The James Madison Papers, 1723-1836 document the life of James Madison, fourth president of the United States, through correspondence, personal notes, drafts of letters and legislation, a brief autobiography, and miscellaneous manuscripts. The collection includes extensive notes on the Articles of Confederation, and documents that reveal his pivotal role in the Constitutional Convention of 1787, later earning him the title "Father of the Constitution." Also in the collection are letters and public papers from his tenure in the House of Representatives, his service as President Thomas Jefferson's Secretary of State, his two terms as president, and his retirement to Montpelier, the family home in Orange County, Virginia. This online collection comprises more than 12,000 items, a number of his letters to and from Thomas Jefferson, George Washington, Alexander Hamilton, Edmund Randolph, and James Armstrong, Secretary of War during the critical years of the War of 1812.
The vast collection of The James Madison Papers provides deeper insight into significant events in U.S. history and reveals the political genius of one of the great founders of the nation. Madison's letters to his contemporaries open new avenues for exploring major issues involved in the political developments that led to the creation of the Constitution and subsequent pivotal events in the history of the early republic. The collection includes letters and public papers relating to such pivotal events during his time in the public service as the Jay Treaty, Whisky Rebellion, Louisiana Purchase, and the War of 1812. Madison wrote extensively on subsequent issues including slavery, the Missouri Compromise, and the Nullification Crisis.
Several special features provide context for examining documents in the collection. These features include an essay by John C.A. Stagg entitled "An Introduction to the Life and Papers of James Madison," a timeline covering the life of Madison from 1751 to 1836, and short readings on codes used in correspondence on sensitive subjects and his role at the Federal Convention of 1787 that includes some background on his notes on the convention, published after his death.
The collection can be browsed in three ways—by title; by contributor (the person by or to whom a document was written); and by subject. The documents in the online collection are organized into six series by type of document. The collection can be searched by keyword, but users should be aware that only those documents available in transcription can be searched in full text. For other documents, the descriptive (bibliographic) information can be searched.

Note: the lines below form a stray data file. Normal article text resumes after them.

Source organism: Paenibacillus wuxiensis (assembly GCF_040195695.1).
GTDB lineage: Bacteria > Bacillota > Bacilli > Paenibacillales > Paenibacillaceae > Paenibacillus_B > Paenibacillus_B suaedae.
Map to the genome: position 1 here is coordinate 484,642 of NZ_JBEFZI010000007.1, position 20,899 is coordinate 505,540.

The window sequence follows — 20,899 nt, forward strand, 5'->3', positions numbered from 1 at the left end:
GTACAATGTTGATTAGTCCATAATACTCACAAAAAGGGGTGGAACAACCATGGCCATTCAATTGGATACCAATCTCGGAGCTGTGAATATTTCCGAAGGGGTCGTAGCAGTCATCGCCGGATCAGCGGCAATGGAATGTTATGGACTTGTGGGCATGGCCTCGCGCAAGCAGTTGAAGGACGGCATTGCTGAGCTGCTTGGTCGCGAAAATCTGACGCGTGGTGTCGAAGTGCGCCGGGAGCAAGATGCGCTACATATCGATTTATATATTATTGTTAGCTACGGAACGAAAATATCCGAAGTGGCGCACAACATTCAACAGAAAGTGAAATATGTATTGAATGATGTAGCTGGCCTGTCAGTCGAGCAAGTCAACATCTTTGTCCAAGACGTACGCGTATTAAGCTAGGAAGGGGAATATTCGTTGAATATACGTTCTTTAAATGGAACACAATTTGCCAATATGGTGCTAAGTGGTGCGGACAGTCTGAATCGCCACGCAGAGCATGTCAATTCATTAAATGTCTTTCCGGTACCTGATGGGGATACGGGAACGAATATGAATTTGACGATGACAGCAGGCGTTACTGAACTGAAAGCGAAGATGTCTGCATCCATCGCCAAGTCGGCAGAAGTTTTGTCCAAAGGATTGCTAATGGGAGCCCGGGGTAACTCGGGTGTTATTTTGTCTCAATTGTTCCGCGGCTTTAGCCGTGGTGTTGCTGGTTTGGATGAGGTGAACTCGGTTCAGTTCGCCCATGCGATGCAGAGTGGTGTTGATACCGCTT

The Revolutionary Era
James Madison's involvement in Revolutionary Era politics began in Virginia after his studies at Princeton in the early 1770s. By 1774, Madison was appointed to the Committee of Safety for Orange County, Virginia. These committees, set up throughout the colonies, supervised local militias and stood ready to act as provisional governments should the colonies declare independence.
On May 9, 1775, the Orange County Committee of Safety sent a defiant message of support to Patrick Henry and other members of the militia in Hanover County.
- What happened in Hanover County to cause Henry and his men to take action?
- What Massachusetts event does the committee refer to as a "hostile attack"?
- Note that the transcribed version of the document shows that both James Madison and James Madison, Jr. signed the document. Which is the future president? What does this tell you about Madison's family?
What is the general tone of the document with respect to relations with Great Britain? Is this the tone you would expect to find in a colonial document from this time? Why or why not?
In 1776, Madison was elected to the convention drafting a constitution for the state of Virginia. In May, that convention resolved unanimously "that the delegates appointed to represent this colony in General Congress, be instructed to propose to that respectable body, to declare the United Colonies free and independent states, absolved of all allegiance to, or dependence upon, the Crown or Parliament of Great Britain." Madison was appointed to a committee to write a declaration of rights and plan of government, where he made a major contribution to an area of constitutional law that would remain a passion throughout his life—freedom of religion. In Madison's brief autobiography, he described his role in the convention, being one of its younger members, as relatively small. Madison indicated that George Mason, author of the Declaration of Rights, "inadvertently" used the term "toleration" in the article on religious freedom. Madison suggested an alternative phrasing that "declared the freedom of conscience to be a natural and absolute right."
- What was the significance of the change in wording regarding religious liberty? How important do you think this change was? Explain your answer.
- Do you think Madison underestimated his role in the convention and specifically in the rewriting of the article on religious freedom? How might you test your hypothesis?